Seven Stories Press

Works of Radical Imagination

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Translated by Emma Ramadan

An exquisite novel of North Africans in Paris by "one of the most original and necessary voices in world literature."

Paris, Summer 2010.

Zahira is 40 years old, Moroccan, a prostitute, traumatized by her father's suicide decades prior, and in love with a man who no longer loves her.

Zannouba, Zahira's friend and protege, formerly known as Aziz, prepares for gender confirmation surgery and reflects on the reoccuring trauma of loss, including the loss of her pre-transition male persona.

Mojtaba is a gay Iranian revolutionary who, having fled to Paris, seeks refuge with Zahira for the month of Ramadan.

Meanwhile, Allal, Zahira's first love back in Morocco, travels to Paris to find Zahira.

Through swirling, perpendicular narratives, A Country for Dying follows the inner lives of emigrants as they contend with the space between their dreams and their realities, a schism of a postcolonial world where, as Abdellah Taïa writes, "So many people find themselves in the same situation. It is our destiny: To pay with our bodies for other people's future."
 

Abdellah Taia
Abdullah Taia
Abdelah Taia
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A Country for Dying is a knife of a novel—short, sharp, and jagged. Abdellah Taïa ruthlessly uses that knife to cut away sentimental notions of love, romance, family, and nation. He exposes how colonization has shaped sexual desire, expression, and exploitation, and leaves us with a memorable, powerful work.”

“Immigrants in Paris seek political, economic, and sexual refuge in Taïa’s heart-wrenching tale of postcolonial identity crisis. Zahira, a 45-year-old prostitute, is haunted by memories of her father’s suicide in Morocco when she was a child, and of Allal, a possessive Moroccan who loved her decades earlier. In Paris, Zahira looks out for an Algerian protégé, Zannouba, on the eve of Zannouba’s sex reassignment surgery, and Mojtaba, a gay Iranian dissident, whose innocence awakens Zahira’s maternal instincts. For Zahira and others, solace eludes them in the form of lost or unrequited love, a theme Taïa distills in a nested story of Zahira’s vanished aunt, Zineb. Enlisted by the French to service soldiers in 1950s Indochina, Zineb is left adrift between the family she’s left behind and a love she can only sell. Taïa’s blunt style is shot through with an immediacy accenting the high stakes for those chased across borders and running from their own pasts (“You thought you had fled our world,” says Allal). But Zahira is not free, and Allal has not forgotten her; he is coming now to Paris, planning to kill her. In the churning gears of this compact, deeply moving novel, crises of identity prove more solvable than those of the heart.”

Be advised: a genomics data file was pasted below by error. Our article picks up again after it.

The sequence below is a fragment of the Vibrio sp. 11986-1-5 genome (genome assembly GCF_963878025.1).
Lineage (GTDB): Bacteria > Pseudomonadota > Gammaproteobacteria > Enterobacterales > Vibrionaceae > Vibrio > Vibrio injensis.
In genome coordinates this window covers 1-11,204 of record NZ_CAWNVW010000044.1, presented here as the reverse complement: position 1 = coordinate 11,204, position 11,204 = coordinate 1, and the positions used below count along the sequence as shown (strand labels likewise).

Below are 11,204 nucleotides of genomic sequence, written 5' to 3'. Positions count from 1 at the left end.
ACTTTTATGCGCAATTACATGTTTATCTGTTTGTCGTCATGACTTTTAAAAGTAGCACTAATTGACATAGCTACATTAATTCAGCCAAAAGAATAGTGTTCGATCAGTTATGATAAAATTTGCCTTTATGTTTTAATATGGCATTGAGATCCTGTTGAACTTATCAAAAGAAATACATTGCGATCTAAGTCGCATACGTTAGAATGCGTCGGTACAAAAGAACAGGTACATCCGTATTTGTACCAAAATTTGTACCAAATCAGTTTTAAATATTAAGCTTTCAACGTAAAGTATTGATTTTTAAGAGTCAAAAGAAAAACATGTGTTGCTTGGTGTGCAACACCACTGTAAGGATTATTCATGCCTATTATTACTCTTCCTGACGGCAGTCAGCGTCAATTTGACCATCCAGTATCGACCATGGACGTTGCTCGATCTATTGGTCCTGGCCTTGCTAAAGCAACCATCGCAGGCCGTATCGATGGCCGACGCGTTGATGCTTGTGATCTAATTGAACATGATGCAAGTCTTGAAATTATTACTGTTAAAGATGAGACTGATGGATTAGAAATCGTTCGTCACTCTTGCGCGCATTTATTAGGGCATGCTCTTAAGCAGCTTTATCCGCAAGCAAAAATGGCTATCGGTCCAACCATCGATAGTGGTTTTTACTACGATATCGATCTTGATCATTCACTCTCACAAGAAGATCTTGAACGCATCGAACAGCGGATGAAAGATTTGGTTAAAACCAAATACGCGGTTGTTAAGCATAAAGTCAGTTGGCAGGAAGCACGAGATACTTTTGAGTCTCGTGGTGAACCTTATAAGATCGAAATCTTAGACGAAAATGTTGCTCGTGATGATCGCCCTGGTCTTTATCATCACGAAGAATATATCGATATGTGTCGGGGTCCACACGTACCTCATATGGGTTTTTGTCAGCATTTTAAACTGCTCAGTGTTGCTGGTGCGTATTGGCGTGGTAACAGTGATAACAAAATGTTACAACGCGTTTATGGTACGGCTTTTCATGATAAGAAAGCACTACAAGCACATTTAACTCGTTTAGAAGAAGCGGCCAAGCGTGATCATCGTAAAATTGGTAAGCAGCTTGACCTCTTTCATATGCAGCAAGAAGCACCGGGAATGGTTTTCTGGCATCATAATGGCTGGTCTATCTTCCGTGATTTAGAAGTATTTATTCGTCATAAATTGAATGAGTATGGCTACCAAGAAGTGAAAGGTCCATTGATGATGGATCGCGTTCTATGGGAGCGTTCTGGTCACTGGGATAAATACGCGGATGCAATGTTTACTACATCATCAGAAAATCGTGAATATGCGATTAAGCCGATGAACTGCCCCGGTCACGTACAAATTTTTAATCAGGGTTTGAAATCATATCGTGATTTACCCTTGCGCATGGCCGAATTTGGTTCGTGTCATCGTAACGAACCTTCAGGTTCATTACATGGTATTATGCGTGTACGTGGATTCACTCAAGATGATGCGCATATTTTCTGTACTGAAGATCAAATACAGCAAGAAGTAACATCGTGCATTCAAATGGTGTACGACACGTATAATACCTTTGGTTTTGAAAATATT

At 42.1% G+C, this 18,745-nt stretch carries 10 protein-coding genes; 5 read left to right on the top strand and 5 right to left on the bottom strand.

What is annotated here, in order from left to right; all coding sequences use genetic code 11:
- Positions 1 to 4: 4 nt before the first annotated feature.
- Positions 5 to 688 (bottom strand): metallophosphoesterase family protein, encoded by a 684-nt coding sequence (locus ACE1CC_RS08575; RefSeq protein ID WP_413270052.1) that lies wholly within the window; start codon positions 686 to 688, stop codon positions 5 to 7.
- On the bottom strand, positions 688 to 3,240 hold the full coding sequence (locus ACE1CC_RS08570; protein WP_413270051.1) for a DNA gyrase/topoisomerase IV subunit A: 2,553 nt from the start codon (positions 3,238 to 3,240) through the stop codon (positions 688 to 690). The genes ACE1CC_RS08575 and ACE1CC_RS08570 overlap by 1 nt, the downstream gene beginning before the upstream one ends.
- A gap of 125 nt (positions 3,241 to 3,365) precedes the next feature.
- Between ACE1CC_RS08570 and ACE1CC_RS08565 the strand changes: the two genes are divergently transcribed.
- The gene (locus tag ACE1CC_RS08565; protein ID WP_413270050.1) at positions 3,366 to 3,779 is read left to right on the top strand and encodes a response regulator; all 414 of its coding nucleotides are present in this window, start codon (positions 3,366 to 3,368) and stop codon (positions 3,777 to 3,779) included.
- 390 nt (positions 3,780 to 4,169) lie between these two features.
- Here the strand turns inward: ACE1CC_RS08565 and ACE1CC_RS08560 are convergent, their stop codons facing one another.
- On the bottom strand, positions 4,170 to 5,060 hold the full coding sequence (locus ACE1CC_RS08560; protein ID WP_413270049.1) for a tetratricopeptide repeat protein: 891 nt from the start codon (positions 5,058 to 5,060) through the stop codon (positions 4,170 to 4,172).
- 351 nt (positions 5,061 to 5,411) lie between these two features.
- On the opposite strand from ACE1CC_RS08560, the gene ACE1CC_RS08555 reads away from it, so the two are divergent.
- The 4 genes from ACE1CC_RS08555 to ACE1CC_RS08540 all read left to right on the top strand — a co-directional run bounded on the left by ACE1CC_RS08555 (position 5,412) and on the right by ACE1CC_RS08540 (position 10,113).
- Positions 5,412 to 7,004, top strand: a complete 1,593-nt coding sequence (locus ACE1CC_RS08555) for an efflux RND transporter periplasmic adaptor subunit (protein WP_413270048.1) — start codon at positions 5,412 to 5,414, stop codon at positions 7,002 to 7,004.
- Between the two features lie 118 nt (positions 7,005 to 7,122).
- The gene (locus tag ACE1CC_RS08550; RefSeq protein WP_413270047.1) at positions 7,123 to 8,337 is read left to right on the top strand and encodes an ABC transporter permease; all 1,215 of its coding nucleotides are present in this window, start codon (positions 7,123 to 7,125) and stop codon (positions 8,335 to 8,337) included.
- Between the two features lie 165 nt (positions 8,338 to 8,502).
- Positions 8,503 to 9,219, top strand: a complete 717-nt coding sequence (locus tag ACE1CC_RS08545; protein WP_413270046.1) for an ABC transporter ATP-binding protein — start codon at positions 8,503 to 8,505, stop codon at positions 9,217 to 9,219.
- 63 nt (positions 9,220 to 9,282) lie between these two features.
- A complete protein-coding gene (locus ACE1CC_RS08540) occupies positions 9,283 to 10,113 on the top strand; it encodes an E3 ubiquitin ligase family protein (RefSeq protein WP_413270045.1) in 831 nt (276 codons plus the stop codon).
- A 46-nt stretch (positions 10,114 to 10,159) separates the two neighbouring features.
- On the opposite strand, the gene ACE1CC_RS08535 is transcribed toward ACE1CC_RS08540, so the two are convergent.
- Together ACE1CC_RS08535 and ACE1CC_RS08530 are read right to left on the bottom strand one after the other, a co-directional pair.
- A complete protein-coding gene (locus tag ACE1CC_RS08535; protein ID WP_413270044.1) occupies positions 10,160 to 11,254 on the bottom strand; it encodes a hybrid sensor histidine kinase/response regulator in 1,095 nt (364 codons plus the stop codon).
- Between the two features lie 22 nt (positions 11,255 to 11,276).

“Abdellah Taïa dramatizes the reality of Zahira and Zannouba, Moroccan prostitutes in Paris, at sea in the stormy straits between the sexes and nationalities, estranged from their families but absorbed by their loves and fantasies; this is a cri de coeur and a cri de corps, heart and body crying in the lonely city.”

“Abdellah Taïa is one of the most original and necessary voices in world literature. ... With each novel Taïa grows as an artist and expands our knowledge of what it means to be an outsider inside the Muslim world.”

“Despite its brief length, Abdellah Taïa’s novel covers a lot of territory, both temporally and thematically. This is a work that concerns itself with intimacy, with desire, and with identity—and which finds multiple permutations of each to discuss. Throw in a plot that grapples with colonialism and generational trauma and you have a complex, thoughtful novel.”

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In 1973, ABDELLAH TAÏA was born in the public library of Rabat in Morocco, where his father was the janitor and where his family lived until he was two years old. Acclaimed as both a novelist and filmmaker, he writes in French and has published eight books now widely translated, including Le jour de roi, which was awarded the prestigious French Prix de Flore in 2010. An adaptation of his novel L'Armée du salut was his first feature film, released in 2014, screened at major festivals around the world, and hailed by the New York Times as giving "the Arab world its first on-screen gay protagonist." Abdellah Taïa made history in 2006 by coming out in his country, where homosexuality is illegal. His commitment to the defense of homosexuals in Muslim countries has made him one of the most prominent Arab writers of his generation—both "a literary transgressor and cultural paragon," according to Interview magazine. Taia has lived in Paris since 1998.